Friday, June 17, 2011

The center of it all

Marc Rosenquist's bronze is most prominent in late winter when all the herbaceous perennials and grasses have been burned and cleared away, leaving a flat, largely empty field. Ironically, it becomes even more important in the summer, when the rapid plant growth makes it increasingly hard to see.

As the plants grow around it like a slowly rising flood, its fat, vertical presence becomes the focal point of the garden, a point of reference that plays with one's sense of scale--it's much larger than you think it is--making perception of relative sizes more ambiguous, but at the same time making it easier to judge distances, actually making space more visible. I guess you could say it introduces a perceptual playfulness into the garden.

It's so different from anything else, it exudes a sense of mystery. It seems both alien and at home, dramatically contrasting with the soft plant materials, yet echoing their shapes in permanent form.

The color is very different from the colors of the plants (at this time of year), but it's the same as the color of the house and the stone walls and the bark of the trees pressing in at the edge of the garden.

Mounded leaves of Silphium terebinthinaceum (Prairie dock) and Rudbeckia maxima have similar size and shape, though I think their similarities actually highlight their differences.

Even the lacy verticals of Poison hemlock (Conium maculatum) and Mullein (Verbascum thapsus) share similar visual resonance with the bronze, though they are certainly very different in form.

Do I go too far if I relate the bronze sculpture to  my circle of red logs amid tall cedars (Juniperus virginiana)? I don't think so. If you see curves and lines in the abstract, just about anything in the garden relates to this object. Like musical theme and variations, thematic statement and answer.

Likewise the mounds of Miscanthus, daylilies ...

... the rounded box balls ... and across the path, the more generic mounds of mixed perennials with emerging spikes of Filipendula rubra, Silphium perfoliatum, Salix alba 'britzensis'  and Thuja in the background.

... even the purplish color of the Lysimachia ciliata 'Firecrecker' relates to the browns of the sculpture.

Moving away from that central point, the rising path beside the pond goes off into the woodland garden ...

... where a turn back shows you the wide prairie field ...

... and in the middle of it all, Marc's sculpture, still visible from a distance ...

Thursday, June 16, 2011

Two months of change

Early April ...

... to June ... quite a change, don't you think? Scary ...

Wednesday, June 08, 2011

Garden Diary: Mid-May

I was busy and neglected to post some mid-May photos, so here goes ... The garden is quickly changing from a flat plain into an undulating mass of planting, making a new landscape as the individual plant forms emerge from the earth.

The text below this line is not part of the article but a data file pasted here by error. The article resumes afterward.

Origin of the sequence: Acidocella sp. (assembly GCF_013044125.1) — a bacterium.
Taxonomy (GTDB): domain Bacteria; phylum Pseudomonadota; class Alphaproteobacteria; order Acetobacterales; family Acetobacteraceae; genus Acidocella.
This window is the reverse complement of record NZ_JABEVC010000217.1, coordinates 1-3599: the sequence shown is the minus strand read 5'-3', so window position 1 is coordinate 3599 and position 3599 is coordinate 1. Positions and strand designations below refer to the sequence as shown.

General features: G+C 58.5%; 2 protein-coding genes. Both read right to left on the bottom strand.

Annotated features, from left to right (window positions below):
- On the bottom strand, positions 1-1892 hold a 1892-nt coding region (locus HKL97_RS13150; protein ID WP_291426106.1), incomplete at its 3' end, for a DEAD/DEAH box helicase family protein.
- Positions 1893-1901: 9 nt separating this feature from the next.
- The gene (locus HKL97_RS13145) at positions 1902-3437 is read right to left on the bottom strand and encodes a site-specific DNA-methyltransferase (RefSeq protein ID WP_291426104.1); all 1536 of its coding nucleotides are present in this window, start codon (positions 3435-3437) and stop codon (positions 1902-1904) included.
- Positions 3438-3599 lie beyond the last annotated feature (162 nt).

On this rainy day, we start in the woodland garden looking down toward the main prairie garden ...

Ground covers are essential to controlling weeds. Here Ajuga 'Caitlan's Giant' and Sweet Woodruff (Galium orodatum).

Planting the utility area, where piles of chipped trees were stored for years, with Carex pennsylvanica, Pulmonarias, ferns, Helleborus foetidus ... who knows what else? Have to see what works here.

Out into the rain soaked prairie ... looking down the long pond.

Ligularia japonica ... it's becoming a magnificent specimen ... three others haven't attained this size, but they get less water ...

Massed plantings of Filipendula rubra 'Venusta' and Iris virginica against a background of horsetail (Equisetum arvense), which become significant structural elements as they grow larger ...

These giant coneflowers (Rudbeckia maxima) have become a signature plant in the garden. They're everywhere, even starting to self-seed. I read they like dry conditions, but they have thrived for years in my wet clay. Off to the left, one of two spreading colonies of Lysimachia ciliata 'Firecracker'. The color makes them a dominant presence in the garden.

Shaggy boxwoods and bergenia ...

One of three Gleditsia triacanthos 'Sunburst' for early color.

Sensitive fern (Onoclea sensibilis), a native ...

Marc Rosenquist's bronze, which is becoming an organizing feature of the garden (more on that in another post). Its dominating presence draws the eye, and its shape strongly echos many plants (particularly the more formal shapes of Thuja and box).

More Rudbeckia maxima (there are many such surprises) ...

Another source of early gold, Euphorbia palustris, with Miscanthus ...

And bracken ... it was here before I was, and it will stay. Beautiful form and autumn color.

The mid-garden sitting area, added last year. That wretched Magnolia 'Little Gem' is coming out, to be replaced by ... what? Grasses? Cercis canadensis 'Hearts of Gold'?

A self-seeded Silphium perfoliatum, which came up last year, has grown like topsy, as they say.

Many of these self-seeded Silphium laciniatum have appeared this year. Can they take the competitive pressure and grow? I don't know so must wait and see.

Another self-seeder, Eupatorium perfoliatum, a native that just appeared three years ago.

A planted Sanguisorba, amid native Jewelweed (Impatiens capensis).

Views from a bedroom window.


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